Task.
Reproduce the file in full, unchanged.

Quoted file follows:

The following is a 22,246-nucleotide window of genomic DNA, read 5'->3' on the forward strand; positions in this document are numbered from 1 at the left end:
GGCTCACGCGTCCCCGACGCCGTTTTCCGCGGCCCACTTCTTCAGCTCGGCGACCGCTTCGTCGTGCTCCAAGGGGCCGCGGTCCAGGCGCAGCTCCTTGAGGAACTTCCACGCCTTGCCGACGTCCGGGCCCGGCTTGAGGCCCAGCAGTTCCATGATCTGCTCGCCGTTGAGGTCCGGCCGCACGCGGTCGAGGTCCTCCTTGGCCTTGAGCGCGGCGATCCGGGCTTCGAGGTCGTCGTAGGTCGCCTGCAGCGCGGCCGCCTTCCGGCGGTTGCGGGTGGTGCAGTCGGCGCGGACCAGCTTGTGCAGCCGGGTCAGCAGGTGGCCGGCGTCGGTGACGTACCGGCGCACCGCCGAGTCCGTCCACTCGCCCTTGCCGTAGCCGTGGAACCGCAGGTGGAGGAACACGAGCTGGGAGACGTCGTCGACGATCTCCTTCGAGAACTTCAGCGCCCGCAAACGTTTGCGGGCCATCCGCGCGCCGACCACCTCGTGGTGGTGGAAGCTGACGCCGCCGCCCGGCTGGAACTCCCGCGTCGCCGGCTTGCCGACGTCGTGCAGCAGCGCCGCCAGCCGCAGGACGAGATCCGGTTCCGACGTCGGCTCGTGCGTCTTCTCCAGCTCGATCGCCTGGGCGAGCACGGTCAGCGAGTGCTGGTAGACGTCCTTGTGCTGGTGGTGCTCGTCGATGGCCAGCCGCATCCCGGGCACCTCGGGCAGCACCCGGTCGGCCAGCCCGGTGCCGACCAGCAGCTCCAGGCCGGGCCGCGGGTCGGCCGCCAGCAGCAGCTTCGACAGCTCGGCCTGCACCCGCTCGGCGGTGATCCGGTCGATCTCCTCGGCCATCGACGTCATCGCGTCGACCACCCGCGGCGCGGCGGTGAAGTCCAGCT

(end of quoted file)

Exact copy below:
The following is a 22,246-nucleotide window of genomic DNA, read 5'->3' on the forward strand; positions in this document are numbered from 1 at the left end:
GGCTCACGCGTCCCCGACGCCGTTTTCCGCGGCCCACTTCTTCAGCTCGGCGACCGCTTCGTCGTGCTCCAAGGGGCCGCGGTCCAGGCGCAGCTCCTTGAGGAACTTCCACGCCTTGCCGACGTCCGGGCCCGGCTTGAGGCCCAGCAGTTCCATGATCTGCTCGCCGTTGAGGTCCGGCCGCACGCGGTCGAGGTCCTCCTTGGCCTTGAGCGCGGCGATCCGGGCTTCGAGGTCGTCGTAGGTCGCCTGCAGCGCGGCCGCCTTCCGGCGGTTGCGGGTGGTGCAGTCGGCGCGGACCAGCTTGTGCAGCCGGGTCAGCAGGTGGCCGGCGTCGGTGACGTACCGGCGCACCGCCGAGTCCGTCCACTCGCCCTTGCCGTAGCCGTGGAACCGCAGGTGGAGGAACACGAGCTGGGAGACGTCGTCGACGATCTCCTTCGAGAACTTCAGCGCCCGCAAACGTTTGCGGGCCATCCGCGCGCCGACCACCTCGTGGTGGTGGAAGCTGACGCCGCCGCCCGGCTGGAACTCCCGCGTCGCCGGCTTGCCGACGTCGTGCAGCAGCGCCGCCAGCCGCAGGACGAGATCCGGTTCCGACGTCGGCTCGTGCGTCTTCTCCAGCTCGATCGCCTGGGCGAGCACGGTCAGCGAGTGCTGGTAGACGTCCTTGTGCTGGTGGTGCTCGTCGATGGCCAGCCGCATCCCGGGCACCTCGGGCAGCACCCGGTCGGCCAGCCCGGTGCCGACCAGCAGCTCCAGGCCGGGCCGCGGGTCGGCCGCCAGCAGCAGCTTCGACAGCTCGGCCTGCACCCGCTCGGCGGTGATCCGGTCGATCTCCTCGGCCATCGACGTCATCGCGTCGACCACCCGCGGCGCGGCGGTGAAGTCCAGCT